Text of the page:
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Department of Self-Defense

When “stranger=danger,” RAD is the answer

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Watch scenes from RAD, a self-defense class for women. Photo by Vernon Doucette

Are my keys, cell phone, and wallet in my pockets, rather than in my bag? Check.

Do I have a well-lit, well-trafficked route home? Check.

Am I wearing running shoes? Check.

Each night as the sun sets, these questions come to mind: will my walk home be safe? Will I be a target for assault or theft? And what can I do to prevent it?

Born in Boston, I was taught early on to be aware of my surroundings and leery of strangers. My mother was a single parent who worked full-time, and I was a latchkey kid. She kept it simple. “Stranger = danger” was the mantra I recited during my daily walks to and from elementary school, and as I let myself into our apartment every night.

That cultivated wariness lingered into my adulthood, as mom’s advice met TV news stories about rape, assault, and theft. My caution, realistic or not, spurred me to enroll in a self-defense class, not once, but three times, most recently here at BU.

At the University’s self-defense course for women, Rape Aggression Defense (RAD), I met others with similar reasons for signing up: some of us wanted to feel physically and psychologically empowered, some were fulfilling a request from a loved one, and others just wanted to kick some ass. You heard me. Kick some ass.

“My dad is making me take RAD,” explains Michelle Brosbe (SAR’12), who is traveling through Europe this summer with a female friend. According to her traveling companion, Cayla Banton (CAS’12): “I’m here because her dad is making me take it too.”

Boston University Police statistics show 5 rapes, 8 robberies, and 30 assaults at BU in 2008. “We believe the number is actually higher,” says Sergeant Jefferey Burke of the BUPD, noting that some crimes, like rape, often go unreported. “RAD helps prepare women to protect themselves in these situations,” says Burke, who has been a RAD instructor since 1992. “It’s one of the most rewarding and proactive things I do for my job — helping women to not become a statistic.”

Each year, 30 RAD-certified BU officers teach seven RAD courses at BU, training 85 to 100 women. “We host demos at the Student Activities Fair and Wellness Fair to attract students,” says Officer Peter Shin. “And we’d like to enroll more female faculty and staff.”

Shin says most classes are taught at night, but RAD instructors are willing to alter schedules to accommodate groups.

The 16-hour course covers many principles of prevention, such as how to “case” your home to see what crooks see: thin drapes, unlocked windows, a spare key hidden on site. It also teaches basic self-defense tactics that use women’s strengths against men’s weaknesses.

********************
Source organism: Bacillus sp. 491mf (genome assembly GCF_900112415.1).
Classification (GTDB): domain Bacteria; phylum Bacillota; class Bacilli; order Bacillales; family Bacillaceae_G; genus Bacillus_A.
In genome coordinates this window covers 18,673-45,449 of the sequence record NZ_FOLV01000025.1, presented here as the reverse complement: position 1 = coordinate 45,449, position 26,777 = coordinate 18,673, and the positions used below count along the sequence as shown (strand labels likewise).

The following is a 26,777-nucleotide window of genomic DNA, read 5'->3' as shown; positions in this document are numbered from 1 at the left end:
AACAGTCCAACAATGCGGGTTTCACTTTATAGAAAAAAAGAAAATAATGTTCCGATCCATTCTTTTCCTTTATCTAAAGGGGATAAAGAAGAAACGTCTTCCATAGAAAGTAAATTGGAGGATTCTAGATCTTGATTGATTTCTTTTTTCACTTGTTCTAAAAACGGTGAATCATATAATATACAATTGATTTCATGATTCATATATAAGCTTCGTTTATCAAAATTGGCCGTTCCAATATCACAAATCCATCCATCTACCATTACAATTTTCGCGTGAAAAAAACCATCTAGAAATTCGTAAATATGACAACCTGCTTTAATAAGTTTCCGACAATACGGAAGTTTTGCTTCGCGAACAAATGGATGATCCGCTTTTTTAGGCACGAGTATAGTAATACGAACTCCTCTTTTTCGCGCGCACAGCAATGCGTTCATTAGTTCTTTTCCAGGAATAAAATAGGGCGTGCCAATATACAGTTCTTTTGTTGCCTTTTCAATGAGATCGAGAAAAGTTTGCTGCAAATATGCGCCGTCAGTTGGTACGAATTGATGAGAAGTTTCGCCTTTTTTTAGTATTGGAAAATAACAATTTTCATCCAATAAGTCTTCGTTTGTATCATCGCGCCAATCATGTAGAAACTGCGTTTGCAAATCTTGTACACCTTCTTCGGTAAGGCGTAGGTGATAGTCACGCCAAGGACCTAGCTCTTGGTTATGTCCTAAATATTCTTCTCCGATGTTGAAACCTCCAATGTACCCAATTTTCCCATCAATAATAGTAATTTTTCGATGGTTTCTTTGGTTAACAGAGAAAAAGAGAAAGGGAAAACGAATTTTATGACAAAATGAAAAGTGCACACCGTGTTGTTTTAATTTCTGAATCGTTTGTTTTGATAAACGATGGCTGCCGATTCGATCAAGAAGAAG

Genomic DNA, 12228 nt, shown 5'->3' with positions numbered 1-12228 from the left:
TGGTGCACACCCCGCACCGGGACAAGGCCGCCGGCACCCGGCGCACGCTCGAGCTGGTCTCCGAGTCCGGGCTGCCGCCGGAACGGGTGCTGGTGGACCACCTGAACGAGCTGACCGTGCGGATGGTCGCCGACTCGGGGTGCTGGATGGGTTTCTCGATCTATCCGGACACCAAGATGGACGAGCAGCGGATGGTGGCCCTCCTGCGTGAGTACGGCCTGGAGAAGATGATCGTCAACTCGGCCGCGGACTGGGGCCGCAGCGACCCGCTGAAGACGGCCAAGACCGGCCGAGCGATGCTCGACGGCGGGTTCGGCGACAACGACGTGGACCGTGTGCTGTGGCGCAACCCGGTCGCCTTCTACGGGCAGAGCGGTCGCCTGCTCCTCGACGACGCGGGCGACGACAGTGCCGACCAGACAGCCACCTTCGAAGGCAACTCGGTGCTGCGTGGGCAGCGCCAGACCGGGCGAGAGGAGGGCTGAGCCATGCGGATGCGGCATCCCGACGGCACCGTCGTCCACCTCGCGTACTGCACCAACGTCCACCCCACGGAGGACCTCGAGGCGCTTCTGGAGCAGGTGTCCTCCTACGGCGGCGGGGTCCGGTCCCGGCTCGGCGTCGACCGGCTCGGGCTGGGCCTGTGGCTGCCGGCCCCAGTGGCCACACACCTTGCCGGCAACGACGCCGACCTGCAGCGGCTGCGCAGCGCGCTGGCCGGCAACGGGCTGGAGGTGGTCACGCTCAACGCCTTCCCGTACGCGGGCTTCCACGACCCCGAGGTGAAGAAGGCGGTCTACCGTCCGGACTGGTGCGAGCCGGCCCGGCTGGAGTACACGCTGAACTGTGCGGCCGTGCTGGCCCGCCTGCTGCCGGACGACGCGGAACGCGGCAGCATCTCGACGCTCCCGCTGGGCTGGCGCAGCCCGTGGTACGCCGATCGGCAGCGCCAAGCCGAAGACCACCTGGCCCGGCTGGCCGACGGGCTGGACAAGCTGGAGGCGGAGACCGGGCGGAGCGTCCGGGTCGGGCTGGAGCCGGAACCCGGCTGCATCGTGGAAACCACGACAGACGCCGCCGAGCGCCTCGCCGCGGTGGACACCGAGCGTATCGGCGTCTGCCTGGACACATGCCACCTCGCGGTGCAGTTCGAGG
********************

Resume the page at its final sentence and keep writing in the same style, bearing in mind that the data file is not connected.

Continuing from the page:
“Defensive stance,” cries Shin. “No!” the women in the class yell, their hands and bodies in combat position. “That’s good,” Shin says. “Yelling alerts people within earshot that you’re in danger. It also helps you breathe.”

RAD officers teach techniques for striking, kicking, ground defense, breaking chokeholds, and fighting with a close-quarter, self-defense keychain. “We show them how to use body mechanics and strength techniques,” says Burke, “so they don’t have to spend hours in the gym lifting weights to defeat someone who is larger than them.”

The course culminates with a much anticipated “beat down,” at which padded officers attack their students, who must break free using the techniques they’ve learned during the five-week course. The class later analyzes video footage of the attacks.

“I hope we don’t have to use these skills,” Banton says about her upcoming trip to Europe, “but I have confidence we can defend ourselves if something happens.”

The BU Police Department offers RAD courses throughout the year. Class schedules are updated periodically on the BUPD Web site. A $10 registration fee includes the manual, classroom instruction, and free lifetime return and practice at RAD classes.

Robin Berghaus can be reached at berghaus@bu.edu.

12 Comments

12 Comments on Department of Self-Defense

  • Kelley Adams on 04.27.2010 at 11:23 am

    Rape Prevention?

    I think programs like RAD are a great source of exercise and empowerment, and really allow people to take responsibility for their own safety while acquiring a sense of agency.

    Despite this, I think they are riddled with problems, especially when described as rape and sexual assault prevention programs. Specifically, these programs promote the stereotypical “stranger in the bushes” rape scenario when in reality, the vast majority of rape survivors know their attackers. Similarly, RAD assumes that physical force is the primary method by which sexual violence is forced on survivors while ignoring the roles of substances, coercion, threats, etc. Also, while women are by and large the victims of sexual assault and rape, men face these problems at a surprising rate. By making the program for women only, RAD sends clear messages about who are deemed acceptable survivors of sexual violence, as well as specific messages about gender, physical strength, and power. Lastly, programs like RAD place the onus on the potential victim to prevent or thwart an attack–and god forbid a woman completes the RAD program and then experiences an attack where RAD skills are not applicable (i.e. coercion, involvement of substances, or simply other means of physical restraint)–rather than addressing perpetration.

    For more:
    http://challengingdogma-spring2009.blogspot.com/2009_04_01_archive.html

    I don’t mean to trash RAD; I think it’s a great program for building self-esteem and a sense of agency and many other things. I just don’t think it should be touted as a means of sexual violence prevention.

  • Steve on 04.27.2010 at 12:37 pm